Les Paul doodle cost world $268 million

Last week’s Les Paul Google doodle cost the world $268 million, someone with a lot of time on his hands has calculated.

The doodle, which allowed users to strum happily away with their mouse or keyboard, was created to celebrate the life of the guitar pioneer.

And, according to data from Rescue Time, which sells time management software, the average Google user liked it so much that they spent 26 seconds more on google.com than usual.

Assuming a rate of pay of $25 per hour, says the firm, and a daily visitor count of 740 million people, that adds up to a staggering $268 million.

“We immediately saw tweets coming in for the trending tag #lespaul at a speed of 20 tweets per second or more,” says Rescue Time’s Jason Grimes.

“With each major online publication commenting and recommending the Les Paul Doodle, traffic was way up and people kept talking all day!”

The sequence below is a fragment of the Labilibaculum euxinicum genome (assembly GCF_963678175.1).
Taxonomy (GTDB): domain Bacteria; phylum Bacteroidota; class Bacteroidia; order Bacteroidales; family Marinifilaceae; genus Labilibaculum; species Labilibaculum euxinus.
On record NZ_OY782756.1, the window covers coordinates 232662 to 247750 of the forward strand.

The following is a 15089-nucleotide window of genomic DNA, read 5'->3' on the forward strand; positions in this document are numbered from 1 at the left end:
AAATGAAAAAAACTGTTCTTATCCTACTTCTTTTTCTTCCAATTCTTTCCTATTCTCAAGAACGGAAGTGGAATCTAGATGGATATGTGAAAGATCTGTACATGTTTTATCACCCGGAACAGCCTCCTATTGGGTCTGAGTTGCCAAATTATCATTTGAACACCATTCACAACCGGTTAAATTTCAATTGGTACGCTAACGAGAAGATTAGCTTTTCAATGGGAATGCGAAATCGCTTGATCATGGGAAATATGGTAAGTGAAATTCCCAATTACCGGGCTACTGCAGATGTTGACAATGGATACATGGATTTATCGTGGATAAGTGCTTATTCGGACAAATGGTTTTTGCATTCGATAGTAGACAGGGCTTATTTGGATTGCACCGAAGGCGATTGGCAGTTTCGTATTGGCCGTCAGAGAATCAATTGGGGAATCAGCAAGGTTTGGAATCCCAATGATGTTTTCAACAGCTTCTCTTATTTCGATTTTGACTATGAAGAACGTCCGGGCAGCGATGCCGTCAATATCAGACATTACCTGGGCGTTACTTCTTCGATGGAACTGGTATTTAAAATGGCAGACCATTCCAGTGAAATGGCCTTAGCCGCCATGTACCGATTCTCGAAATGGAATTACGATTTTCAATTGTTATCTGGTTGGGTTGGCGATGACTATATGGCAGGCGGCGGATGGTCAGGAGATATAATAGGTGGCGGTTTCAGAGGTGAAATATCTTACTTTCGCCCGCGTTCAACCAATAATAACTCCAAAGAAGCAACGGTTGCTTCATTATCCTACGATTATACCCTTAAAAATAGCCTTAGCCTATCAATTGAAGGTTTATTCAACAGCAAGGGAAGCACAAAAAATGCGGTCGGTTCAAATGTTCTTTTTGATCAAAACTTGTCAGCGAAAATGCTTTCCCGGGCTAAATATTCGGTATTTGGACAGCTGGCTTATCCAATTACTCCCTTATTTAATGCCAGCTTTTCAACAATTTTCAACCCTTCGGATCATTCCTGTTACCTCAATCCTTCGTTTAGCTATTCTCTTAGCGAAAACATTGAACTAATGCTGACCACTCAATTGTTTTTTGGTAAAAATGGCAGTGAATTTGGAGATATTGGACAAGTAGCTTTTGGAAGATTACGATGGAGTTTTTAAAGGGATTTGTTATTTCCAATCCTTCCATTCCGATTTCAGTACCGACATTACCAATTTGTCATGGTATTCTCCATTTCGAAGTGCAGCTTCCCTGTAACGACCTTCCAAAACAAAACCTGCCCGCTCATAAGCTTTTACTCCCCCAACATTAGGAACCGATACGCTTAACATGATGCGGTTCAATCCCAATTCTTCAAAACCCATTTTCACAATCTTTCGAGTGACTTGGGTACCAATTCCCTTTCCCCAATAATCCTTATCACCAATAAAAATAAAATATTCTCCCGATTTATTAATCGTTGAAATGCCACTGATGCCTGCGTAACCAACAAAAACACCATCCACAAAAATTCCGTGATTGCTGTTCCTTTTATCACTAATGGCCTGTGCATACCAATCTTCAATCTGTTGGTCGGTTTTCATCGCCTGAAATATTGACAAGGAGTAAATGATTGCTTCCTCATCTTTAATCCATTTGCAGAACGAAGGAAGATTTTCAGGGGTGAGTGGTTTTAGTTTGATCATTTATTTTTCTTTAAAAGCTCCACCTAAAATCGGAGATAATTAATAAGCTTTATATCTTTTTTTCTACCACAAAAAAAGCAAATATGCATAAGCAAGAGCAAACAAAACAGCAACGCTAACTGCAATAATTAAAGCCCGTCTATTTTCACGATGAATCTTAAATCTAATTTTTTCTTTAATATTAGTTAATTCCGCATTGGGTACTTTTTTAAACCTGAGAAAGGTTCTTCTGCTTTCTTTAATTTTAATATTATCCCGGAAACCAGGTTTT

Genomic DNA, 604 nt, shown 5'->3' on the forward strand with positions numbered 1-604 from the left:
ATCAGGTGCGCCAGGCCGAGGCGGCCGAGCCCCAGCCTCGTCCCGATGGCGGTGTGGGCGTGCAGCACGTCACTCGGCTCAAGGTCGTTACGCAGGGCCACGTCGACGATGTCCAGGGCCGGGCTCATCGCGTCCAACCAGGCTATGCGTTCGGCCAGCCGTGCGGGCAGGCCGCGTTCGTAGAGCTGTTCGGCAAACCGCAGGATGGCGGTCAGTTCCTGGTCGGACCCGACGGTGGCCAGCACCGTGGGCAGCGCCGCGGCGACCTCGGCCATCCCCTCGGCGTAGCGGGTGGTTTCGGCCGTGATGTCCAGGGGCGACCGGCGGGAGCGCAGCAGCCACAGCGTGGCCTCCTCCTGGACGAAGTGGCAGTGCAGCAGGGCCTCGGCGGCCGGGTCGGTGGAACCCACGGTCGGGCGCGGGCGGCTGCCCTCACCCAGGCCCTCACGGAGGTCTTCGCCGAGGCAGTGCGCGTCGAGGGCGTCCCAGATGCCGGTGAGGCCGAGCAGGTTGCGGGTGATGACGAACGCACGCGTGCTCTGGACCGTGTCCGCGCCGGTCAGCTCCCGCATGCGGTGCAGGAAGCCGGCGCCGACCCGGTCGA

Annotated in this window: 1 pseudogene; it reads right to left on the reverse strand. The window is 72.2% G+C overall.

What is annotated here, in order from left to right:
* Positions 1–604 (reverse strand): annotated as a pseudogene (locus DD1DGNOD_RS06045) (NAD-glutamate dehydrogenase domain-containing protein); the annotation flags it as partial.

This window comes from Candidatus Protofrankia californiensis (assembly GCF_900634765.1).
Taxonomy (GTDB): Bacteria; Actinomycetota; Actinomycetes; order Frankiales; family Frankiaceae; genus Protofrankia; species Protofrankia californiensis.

According to Grimes, the average user wasted less time than on last year’s playable Pac-Man doodle, which apparently cost users 36 seconds each. But because Google’s visitor number have risen since then, Les Paul cost the world more overall.

it wasn’t quite so expensive for Google, though: the doodle apparently cost just $15,000 to produce. It was created by engineers Kristopher Hom and Joey Hurst and doodle team lead Ryan Germick, using JavaScript, HTML5 Canvas, CSS, Flash (for sound) and tools like the Google Font API, goo.gl and App Engine.